On June 10, 187O, San Francisco became the cathedral city of the newly established episcopal see of the Orthodox church in the U.S.A. Archimandrite John Mitropolsky, former Inspector of the Moscow Theological Seminary, was the first bishop. The tall, bearded figure of Father Fedor Pashkovsky, first dean of the cathedral, became a familiar sight not only in San Francisco, but nationally. In later years he was named Metropolitan Theophilus of the United States and Canada. Although he maintained a home in Long Island, he returned each winter to his beloved city by the Golden Gate.
At a time when much of the city's population was moving to the south and the west, the Orthodox community settled in the north, overlooking the bay, on the slopes of what soon came to be called Russian Hill. The cathedral was moved to 915 Jackson Street in 1872 and to Pierce Street in 1874. Between 1876 and 1881 the diocese was administered from St. Petersburg. With the arrival of Bishop Nestor in 1881, the church, offices, archives, and school were moved to a remodeled house at 1715 Powell Street near Columbus Avenue, the present location of the Pagoda Palace Theater. During these years the cathedral was consecrated to various saints ‹ Saint Alexander Nevsky, Saint Nicholas, Saint Basil the Great ‹ before receiving its present name, the Holy Trinity Orthodox Cathedral, on November 16, 1897.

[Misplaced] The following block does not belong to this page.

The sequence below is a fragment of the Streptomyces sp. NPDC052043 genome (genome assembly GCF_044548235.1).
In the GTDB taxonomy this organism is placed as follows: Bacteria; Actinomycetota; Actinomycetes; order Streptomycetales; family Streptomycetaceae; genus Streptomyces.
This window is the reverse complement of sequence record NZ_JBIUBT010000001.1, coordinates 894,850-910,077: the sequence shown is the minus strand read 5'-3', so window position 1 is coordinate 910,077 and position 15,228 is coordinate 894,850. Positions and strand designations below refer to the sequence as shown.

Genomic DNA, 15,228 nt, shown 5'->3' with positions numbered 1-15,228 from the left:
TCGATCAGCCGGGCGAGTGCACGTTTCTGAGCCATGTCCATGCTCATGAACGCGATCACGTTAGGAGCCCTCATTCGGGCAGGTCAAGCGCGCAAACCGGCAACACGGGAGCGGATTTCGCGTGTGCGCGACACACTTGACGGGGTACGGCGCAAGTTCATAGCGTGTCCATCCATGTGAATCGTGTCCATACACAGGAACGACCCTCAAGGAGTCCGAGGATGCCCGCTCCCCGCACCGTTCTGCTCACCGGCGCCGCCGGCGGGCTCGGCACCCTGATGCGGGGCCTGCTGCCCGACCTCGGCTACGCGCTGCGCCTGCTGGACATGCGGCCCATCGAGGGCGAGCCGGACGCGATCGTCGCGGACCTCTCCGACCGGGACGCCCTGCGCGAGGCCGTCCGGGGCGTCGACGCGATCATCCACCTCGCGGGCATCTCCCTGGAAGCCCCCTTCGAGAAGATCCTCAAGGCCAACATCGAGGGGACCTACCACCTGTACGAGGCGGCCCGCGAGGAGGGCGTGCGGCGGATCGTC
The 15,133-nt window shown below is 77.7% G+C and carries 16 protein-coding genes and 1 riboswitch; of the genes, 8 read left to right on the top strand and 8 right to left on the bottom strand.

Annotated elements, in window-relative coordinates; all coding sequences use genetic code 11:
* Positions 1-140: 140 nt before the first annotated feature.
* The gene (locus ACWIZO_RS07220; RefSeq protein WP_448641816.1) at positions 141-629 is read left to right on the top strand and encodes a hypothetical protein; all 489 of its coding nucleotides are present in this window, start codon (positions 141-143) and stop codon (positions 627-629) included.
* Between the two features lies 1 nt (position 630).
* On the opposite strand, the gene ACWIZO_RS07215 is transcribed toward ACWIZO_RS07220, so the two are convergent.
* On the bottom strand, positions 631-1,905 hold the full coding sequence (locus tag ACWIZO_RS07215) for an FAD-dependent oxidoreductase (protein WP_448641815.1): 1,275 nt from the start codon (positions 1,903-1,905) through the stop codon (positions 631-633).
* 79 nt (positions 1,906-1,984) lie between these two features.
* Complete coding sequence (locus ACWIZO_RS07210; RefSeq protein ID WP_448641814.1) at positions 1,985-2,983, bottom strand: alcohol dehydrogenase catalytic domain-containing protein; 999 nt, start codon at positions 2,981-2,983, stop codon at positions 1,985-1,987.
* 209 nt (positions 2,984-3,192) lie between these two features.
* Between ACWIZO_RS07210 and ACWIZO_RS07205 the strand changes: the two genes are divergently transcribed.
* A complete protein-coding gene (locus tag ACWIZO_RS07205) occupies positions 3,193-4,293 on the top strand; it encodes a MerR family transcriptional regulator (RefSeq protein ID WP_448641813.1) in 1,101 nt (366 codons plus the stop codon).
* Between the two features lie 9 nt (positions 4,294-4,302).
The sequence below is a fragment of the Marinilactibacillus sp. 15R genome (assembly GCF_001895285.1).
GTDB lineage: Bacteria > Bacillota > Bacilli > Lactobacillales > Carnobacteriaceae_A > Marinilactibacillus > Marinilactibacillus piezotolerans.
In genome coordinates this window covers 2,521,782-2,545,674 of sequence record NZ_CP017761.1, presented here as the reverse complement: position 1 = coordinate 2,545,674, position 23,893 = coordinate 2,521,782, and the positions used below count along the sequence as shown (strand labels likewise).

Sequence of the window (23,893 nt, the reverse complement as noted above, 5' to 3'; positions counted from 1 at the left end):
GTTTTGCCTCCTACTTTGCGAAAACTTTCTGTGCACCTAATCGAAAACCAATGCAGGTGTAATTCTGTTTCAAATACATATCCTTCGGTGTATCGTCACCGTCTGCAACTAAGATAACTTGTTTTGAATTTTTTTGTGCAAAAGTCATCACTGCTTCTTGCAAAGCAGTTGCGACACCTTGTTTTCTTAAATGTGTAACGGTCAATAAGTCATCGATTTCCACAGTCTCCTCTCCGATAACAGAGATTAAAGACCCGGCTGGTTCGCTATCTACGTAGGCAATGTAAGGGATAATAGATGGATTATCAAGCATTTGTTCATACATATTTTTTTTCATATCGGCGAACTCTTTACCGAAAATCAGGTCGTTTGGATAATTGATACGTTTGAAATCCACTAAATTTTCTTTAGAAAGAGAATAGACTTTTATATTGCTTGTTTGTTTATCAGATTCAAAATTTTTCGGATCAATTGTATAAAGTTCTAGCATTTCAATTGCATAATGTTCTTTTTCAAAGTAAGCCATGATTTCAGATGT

Not all the clergy were Russian. In 1892 Sebastian Dabovich was ordained as the first American-born Orthodox priest. Father Sebastian had been among the Serbian infants baptized by a Russian chaplain in 1863. While serving as missionary priest to California he founded the state's second Orthodox congregation, St. Sava Serbian Church, in Jackson, Amador County, in 1894. After several years of service in Alaska, he was named Archimandrite Sebastian, head of the Serbian Mission to North America, in 1905. A Greek priest, Father Andreadis, served at Holy Trinity Cathedral from 1905 until 1918, when he joined the newly formed Greek diocese.